Tonight the Santa Ana City Council meets at City Hall in Santa Ana. Conveniently for them, they have scheduled closed session for 5 pm and give no indication what time thy hope to stop chatting among themselves and get down to the public part of their business. My best estimate is that they should be opening up to the public around 6 pm, but get there as soon as you can so you don’t miss anything.
This meeting Mayor Pulido is expected to be in charge so we may haveÂ a slightly more friendly environment for members of the public to address their leaders. There are several items on the agenda that members of the public may have something to say about. Be it action on a resolution regarding the Arizona Immigration law, or the declaration of May 22nd as Harvey Milk Day.
After the perfunctory presentation of certificates and awards,Â a little dog and pony show should take somewhere between 45 minutes to an hour, the Council should take upÂ comments from the public. As has been pointed out hereÂ and here before, the city seems to have a rather restrictive view of how, when, and how long, they choose to listen to their constituents. As has also been pointed out, the view of the Council seems to be a bit outside what is allowed.
Here is the video compilation of what happened on April 5th with public comment at the Santa Ana Council meeting.
Bluntly, the public comment is the portion of a City Council meeting where members of the public are allowed to address their elected officials in a public forum while those officials are conducting the official business they have been chosen to perform. The public has the right, within reasonable time limits on the length of time and an individual may speak on a particular issue that is scheduled for action by the council.
As I pointed out last month, the council cannot simply limit public comment on all items, including comments on items not on the agenda but in the jurisdiction of the council, to a total of 3 minutes for all items on that council agenda. Doing so makes it impossible for a member of the public to address the council on all matters of business before it that meeting. Such an action is contrary to the intent and function of the Brown Act Regulations.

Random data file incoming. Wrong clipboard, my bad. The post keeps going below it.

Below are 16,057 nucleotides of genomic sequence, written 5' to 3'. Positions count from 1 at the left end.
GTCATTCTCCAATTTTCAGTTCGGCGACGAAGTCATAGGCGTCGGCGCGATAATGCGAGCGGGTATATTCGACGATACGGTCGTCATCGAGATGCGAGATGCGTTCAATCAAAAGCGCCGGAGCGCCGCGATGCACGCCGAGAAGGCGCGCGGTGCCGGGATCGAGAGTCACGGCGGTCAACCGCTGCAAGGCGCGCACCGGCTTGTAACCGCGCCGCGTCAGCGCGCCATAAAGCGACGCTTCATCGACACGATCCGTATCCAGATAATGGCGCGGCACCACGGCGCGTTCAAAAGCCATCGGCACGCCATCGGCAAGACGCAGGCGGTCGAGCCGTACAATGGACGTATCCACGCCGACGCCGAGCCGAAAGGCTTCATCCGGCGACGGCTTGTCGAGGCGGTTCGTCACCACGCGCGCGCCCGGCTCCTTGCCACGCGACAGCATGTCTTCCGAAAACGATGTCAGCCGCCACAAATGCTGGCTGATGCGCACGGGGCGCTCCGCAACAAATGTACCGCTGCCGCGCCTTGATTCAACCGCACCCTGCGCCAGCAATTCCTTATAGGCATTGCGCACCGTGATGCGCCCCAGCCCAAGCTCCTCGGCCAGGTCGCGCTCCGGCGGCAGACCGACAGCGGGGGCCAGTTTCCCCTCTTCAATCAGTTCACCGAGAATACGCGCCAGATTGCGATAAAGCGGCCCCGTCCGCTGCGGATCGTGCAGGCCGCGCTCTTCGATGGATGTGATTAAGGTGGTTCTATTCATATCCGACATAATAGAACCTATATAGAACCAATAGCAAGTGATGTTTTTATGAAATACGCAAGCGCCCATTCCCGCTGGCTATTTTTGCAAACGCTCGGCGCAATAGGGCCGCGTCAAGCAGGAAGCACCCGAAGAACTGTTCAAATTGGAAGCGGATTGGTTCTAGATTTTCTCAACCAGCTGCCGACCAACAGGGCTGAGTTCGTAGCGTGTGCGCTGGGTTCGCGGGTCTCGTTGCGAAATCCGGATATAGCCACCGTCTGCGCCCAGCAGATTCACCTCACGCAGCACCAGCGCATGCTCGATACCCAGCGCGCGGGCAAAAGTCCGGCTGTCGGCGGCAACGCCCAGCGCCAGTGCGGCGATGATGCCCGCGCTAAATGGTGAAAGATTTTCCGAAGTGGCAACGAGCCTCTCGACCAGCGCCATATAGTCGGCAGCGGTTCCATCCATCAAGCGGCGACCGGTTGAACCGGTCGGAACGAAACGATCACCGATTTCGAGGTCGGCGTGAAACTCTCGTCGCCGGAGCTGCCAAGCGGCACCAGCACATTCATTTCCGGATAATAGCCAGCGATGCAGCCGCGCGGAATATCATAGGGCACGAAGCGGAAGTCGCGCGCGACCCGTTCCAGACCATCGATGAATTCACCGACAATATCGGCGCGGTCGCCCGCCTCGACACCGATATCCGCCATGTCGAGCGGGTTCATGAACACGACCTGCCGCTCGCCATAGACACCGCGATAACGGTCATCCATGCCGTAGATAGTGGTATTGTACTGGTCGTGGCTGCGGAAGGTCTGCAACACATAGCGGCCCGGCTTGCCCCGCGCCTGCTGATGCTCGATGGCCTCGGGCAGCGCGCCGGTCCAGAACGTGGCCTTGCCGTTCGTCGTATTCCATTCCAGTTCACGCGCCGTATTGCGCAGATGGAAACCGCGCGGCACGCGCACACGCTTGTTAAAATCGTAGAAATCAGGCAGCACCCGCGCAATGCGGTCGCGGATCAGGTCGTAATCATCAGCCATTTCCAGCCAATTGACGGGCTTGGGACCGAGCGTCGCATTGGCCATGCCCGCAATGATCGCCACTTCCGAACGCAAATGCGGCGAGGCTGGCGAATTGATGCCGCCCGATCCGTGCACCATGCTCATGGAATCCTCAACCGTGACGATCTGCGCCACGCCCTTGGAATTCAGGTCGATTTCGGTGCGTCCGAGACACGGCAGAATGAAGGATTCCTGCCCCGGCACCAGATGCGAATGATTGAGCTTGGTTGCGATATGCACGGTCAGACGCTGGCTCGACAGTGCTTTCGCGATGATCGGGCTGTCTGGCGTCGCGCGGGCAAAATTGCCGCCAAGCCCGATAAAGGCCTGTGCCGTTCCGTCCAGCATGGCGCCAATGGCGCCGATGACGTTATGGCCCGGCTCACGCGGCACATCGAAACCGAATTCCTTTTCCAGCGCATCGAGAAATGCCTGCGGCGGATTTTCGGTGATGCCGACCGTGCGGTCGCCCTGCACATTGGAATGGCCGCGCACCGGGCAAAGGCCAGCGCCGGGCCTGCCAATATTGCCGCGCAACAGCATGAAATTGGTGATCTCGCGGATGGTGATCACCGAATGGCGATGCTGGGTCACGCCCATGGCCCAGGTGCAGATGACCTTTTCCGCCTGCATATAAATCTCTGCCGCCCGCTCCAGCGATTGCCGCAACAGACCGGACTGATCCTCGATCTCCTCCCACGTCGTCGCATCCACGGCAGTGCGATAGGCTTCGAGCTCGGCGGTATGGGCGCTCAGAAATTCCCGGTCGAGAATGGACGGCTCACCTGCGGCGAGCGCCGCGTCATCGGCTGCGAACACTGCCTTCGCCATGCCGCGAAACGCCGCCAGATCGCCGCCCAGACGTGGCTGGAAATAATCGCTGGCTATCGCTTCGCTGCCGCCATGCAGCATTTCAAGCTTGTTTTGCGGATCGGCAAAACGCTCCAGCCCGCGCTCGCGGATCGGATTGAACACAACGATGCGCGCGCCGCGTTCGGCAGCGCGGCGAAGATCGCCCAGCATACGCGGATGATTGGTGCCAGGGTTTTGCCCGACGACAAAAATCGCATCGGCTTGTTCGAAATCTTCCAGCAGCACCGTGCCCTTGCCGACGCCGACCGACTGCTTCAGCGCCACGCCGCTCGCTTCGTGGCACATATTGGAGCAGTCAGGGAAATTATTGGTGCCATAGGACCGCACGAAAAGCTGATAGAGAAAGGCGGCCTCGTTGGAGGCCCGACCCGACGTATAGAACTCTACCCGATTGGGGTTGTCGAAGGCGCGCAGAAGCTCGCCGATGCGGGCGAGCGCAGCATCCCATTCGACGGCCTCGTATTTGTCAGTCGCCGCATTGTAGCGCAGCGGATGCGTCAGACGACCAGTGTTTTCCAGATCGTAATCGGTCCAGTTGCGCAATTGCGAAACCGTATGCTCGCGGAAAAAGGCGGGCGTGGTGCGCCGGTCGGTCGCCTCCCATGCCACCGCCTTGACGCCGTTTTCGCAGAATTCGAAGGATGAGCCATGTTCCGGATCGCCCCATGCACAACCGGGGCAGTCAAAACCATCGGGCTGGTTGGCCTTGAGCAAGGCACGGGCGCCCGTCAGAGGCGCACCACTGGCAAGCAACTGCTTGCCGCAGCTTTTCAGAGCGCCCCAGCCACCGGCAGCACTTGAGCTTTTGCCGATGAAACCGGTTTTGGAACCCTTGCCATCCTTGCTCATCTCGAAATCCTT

Here is a word to the wise; when submitting your speaker notification form, list that you wish to speak during general public comment on general matters, and if there are other agenda items you wish to speak upon, list those items individually on a separate form. You can list the individual items on one form if you like, but if you have time, it would avoid confusion for the clerk and the Mayor if you complete a separate card for each individual agenda item.
Also, as I have noted previously, you cannot be prevented from addressing actions of the Council or its individual members in the forum for public comment. Despite what Mayor Pro Tem Alvarez seems to think, you can state the name of a member of the elected body regarding an action that member has taken. The specific was to do this is to structure your statement to address your concern through the chair of the meeting.
“Mr. Mayor, I wish to inform you and the Council that Council member insert name here …”
It is my hope to be at tonight’s meeting to comment on the failures of the Council to follow the intent of the Brown Act in their conduct of the public comment portion of their meetings. I hope to see you there. Feel free to EXPRESS YOURSELF to your elected officials. Just remember to be respectful, not use profanity, and they are going to have to at a minimum hear you out.
Just keep in mind that while they have to hear you out, they are free to do whatever they want in the end.